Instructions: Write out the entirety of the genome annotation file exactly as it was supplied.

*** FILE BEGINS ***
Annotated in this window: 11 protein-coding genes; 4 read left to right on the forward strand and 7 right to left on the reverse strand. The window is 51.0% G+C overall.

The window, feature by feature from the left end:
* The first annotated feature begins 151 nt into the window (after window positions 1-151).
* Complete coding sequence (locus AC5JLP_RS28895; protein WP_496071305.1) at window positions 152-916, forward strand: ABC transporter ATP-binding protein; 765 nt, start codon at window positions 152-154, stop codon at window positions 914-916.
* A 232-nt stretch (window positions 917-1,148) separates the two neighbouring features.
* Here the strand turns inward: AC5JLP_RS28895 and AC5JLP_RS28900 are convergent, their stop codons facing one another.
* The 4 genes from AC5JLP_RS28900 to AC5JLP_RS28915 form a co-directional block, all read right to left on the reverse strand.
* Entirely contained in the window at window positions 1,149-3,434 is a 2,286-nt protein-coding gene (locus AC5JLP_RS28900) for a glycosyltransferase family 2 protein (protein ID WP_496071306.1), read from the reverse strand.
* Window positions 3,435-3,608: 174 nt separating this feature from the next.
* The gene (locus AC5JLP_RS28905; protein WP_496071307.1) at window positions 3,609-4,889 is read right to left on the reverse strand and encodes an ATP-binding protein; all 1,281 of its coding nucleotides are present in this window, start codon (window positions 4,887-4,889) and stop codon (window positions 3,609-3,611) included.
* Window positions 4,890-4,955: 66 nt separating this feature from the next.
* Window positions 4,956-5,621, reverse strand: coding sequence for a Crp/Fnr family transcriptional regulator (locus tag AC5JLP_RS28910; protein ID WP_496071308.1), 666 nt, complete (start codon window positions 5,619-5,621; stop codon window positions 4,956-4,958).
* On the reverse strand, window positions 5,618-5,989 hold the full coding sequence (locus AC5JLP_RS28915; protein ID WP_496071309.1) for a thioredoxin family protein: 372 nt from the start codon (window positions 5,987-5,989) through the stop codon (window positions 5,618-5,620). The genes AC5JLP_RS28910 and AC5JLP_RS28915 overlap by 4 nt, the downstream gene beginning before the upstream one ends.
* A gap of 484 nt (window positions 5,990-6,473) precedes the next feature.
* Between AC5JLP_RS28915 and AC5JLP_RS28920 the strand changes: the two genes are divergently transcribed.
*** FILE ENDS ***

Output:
Annotated in this window: 11 protein-coding genes; 4 read left to right on the forward strand and 7 right to left on the reverse strand. The window is 51.0% G+C overall.

The window, feature by feature from the left end:
* The first annotated feature begins 151 nt into the window (after window positions 1-151).
* Complete coding sequence (locus AC5JLP_RS28895; protein WP_496071305.1) at window positions 152-916, forward strand: ABC transporter ATP-binding protein; 765 nt, start codon at window positions 152-154, stop codon at window positions 914-916.
* A 232-nt stretch (window positions 917-1,148) separates the two neighbouring features.
* Here the strand turns inward: AC5JLP_RS28895 and AC5JLP_RS28900 are convergent, their stop codons facing one another.
* The 4 genes from AC5JLP_RS28900 to AC5JLP_RS28915 form a co-directional block, all read right to left on the reverse strand.
* Entirely contained in the window at window positions 1,149-3,434 is a 2,286-nt protein-coding gene (locus AC5JLP_RS28900) for a glycosyltransferase family 2 protein (protein ID WP_496071306.1), read from the reverse strand.
* Window positions 3,435-3,608: 174 nt separating this feature from the next.
* The gene (locus AC5JLP_RS28905; protein WP_496071307.1) at window positions 3,609-4,889 is read right to left on the reverse strand and encodes an ATP-binding protein; all 1,281 of its coding nucleotides are present in this window, start codon (window positions 4,887-4,889) and stop codon (window positions 3,609-3,611) included.
* Window positions 4,890-4,955: 66 nt separating this feature from the next.
* Window positions 4,956-5,621, reverse strand: coding sequence for a Crp/Fnr family transcriptional regulator (locus tag AC5JLP_RS28910; protein ID WP_496071308.1), 666 nt, complete (start codon window positions 5,619-5,621; stop codon window positions 4,956-4,958).
* On the reverse strand, window positions 5,618-5,989 hold the full coding sequence (locus AC5JLP_RS28915; protein ID WP_496071309.1) for a thioredoxin family protein: 372 nt from the start codon (window positions 5,987-5,989) through the stop codon (window positions 5,618-5,620). The genes AC5JLP_RS28910 and AC5JLP_RS28915 overlap by 4 nt, the downstream gene beginning before the upstream one ends.
* A gap of 484 nt (window positions 5,990-6,473) precedes the next feature.
* Between AC5JLP_RS28915 and AC5JLP_RS28920 the strand changes: the two genes are divergently transcribed.